Sunday Sermon – Three Songs

THIS IS THE last Sunday of the thirteenth year of the new millennium. And these are three photos for three songs for you and for me to remember the future. There is only a future if there is the song of the past and sometimes the song of the past is a dumb one. Sometimes it’s a skinny ass teen aged geek busted up on the fumes of lust. Other times it’s the recalcitrant smirk of who we used to be. And then, sometimes the song of the past is a pocketful of hope that lamplights all sense. Sometimes a song is just a song.

1. The Kiss


There was a point in my life, somewhere around 2007-2009, when I realized if I needed to listen to pop music it might as well be the Cure.

So for the end of the 13th year since millennial bliss was bestowed, here at the end of the 52nd week, this is what I know; more than any other band, the Cure told me during the wobbly kneed years that there would be someone else who felt that same jarring fatigue of awkward living that I did. So, I kissed magazines, I kissed left behind sweaters, I kissed the air after that lithe girl walked by.

The Kiss


2. See See Rider


In 2002 I bought myself an old 60s muscle car and the way that it rumbled and squeaked and powered around corners was a thrill that won’t ever leave me. Still, a few years deeper into the decade, the car moved on to another owner. The miracle of its passing was a lesson in how to appreciate the art of riding along. It’s an epiphany, being a passenger. To drift into the conversation only as ear, or to capture a glimpse you unravel slowly even as it has passed, until sitting at a table with a friend you haven’t seen for fifteen years, you unspool the entire reel, sound and vision, for the lot gathered to have at it. This is a marvelous jazz version of See See Rider by Mr. Bunk Johnson.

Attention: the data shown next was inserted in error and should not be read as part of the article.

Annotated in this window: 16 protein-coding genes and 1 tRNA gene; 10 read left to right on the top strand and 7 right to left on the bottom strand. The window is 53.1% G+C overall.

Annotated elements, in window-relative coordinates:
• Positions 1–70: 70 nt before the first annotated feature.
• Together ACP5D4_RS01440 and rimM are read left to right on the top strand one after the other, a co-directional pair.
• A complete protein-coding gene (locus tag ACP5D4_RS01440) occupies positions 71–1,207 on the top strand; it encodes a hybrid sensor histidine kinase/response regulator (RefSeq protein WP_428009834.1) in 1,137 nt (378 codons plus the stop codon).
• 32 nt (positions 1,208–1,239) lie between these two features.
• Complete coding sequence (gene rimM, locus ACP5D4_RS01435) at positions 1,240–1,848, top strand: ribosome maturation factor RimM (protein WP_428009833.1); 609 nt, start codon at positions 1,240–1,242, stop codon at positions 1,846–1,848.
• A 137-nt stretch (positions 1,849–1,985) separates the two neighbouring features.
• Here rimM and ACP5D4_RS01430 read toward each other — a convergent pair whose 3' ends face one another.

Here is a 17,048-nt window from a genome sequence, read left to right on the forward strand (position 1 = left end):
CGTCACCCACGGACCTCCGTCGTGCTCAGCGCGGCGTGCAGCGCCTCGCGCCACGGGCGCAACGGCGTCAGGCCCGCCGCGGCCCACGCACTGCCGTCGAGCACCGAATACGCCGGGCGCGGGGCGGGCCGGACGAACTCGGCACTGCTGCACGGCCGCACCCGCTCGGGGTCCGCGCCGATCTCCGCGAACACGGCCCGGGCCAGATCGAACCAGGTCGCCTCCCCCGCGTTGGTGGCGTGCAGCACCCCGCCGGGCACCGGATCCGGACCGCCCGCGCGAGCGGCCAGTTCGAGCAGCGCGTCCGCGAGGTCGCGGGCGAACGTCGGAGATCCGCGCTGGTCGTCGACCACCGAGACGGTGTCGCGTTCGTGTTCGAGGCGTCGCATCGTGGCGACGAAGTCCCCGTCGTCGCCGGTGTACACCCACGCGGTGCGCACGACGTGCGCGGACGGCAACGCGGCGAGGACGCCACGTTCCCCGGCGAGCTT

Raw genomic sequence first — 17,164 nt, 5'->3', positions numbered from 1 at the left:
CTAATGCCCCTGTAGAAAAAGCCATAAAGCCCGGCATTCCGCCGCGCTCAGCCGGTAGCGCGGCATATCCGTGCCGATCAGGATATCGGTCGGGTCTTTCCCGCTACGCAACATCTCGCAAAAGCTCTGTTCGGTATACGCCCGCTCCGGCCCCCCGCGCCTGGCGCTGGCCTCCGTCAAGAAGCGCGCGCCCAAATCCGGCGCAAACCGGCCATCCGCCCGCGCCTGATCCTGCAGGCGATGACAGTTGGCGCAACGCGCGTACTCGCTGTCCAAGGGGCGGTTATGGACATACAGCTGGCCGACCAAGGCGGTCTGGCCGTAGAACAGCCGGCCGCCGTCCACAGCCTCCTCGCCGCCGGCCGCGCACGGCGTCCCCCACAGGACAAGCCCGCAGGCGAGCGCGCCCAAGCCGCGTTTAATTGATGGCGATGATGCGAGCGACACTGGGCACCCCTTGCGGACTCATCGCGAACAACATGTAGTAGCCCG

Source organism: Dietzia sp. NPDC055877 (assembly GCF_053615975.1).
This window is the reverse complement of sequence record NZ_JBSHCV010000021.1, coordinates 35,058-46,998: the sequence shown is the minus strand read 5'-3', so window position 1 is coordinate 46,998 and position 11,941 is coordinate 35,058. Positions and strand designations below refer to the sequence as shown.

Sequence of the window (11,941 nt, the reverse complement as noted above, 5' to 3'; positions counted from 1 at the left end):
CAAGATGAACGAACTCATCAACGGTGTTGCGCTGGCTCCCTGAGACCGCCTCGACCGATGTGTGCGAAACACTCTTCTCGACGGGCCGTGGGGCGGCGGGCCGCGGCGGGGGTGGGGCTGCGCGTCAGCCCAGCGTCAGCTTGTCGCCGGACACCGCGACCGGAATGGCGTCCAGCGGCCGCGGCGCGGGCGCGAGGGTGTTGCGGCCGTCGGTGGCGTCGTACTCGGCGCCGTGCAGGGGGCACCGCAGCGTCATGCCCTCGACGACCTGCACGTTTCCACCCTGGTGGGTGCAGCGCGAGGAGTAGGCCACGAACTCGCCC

See See Rider

3. I Can’t Turn You Loose


The first time I heard Otis Redding I was bopping along to Donna Summers on a small clock radio my parents got me for Christmas. In the flutter of the sound of the Seventies, the DJ slipped in some frantic Otis Redding pleading and single-digit-child that I was, I understood the emotional transmission Redding offered and I was hooked. But youth is youth, a vine that climbs through mystery, so I didn’t know where to find more Otis once that DJ split for fairer pastures. It was seven or eight years before I got goosed by Redding’s magic again, that time watching the Blues Brothers distill his ever pregnant jam, I Can’t Turn You Loose. There is no other song that explodes with the same urgent desire while bristling with such confidence. What great noise came out of Memphis. What joy. What syncopated philosophical magnificence. Find someone you love and hold them as close to you as you can because you only ever own your memories. Share them with someone you care about this new year…

I Can’t Turn You Loose

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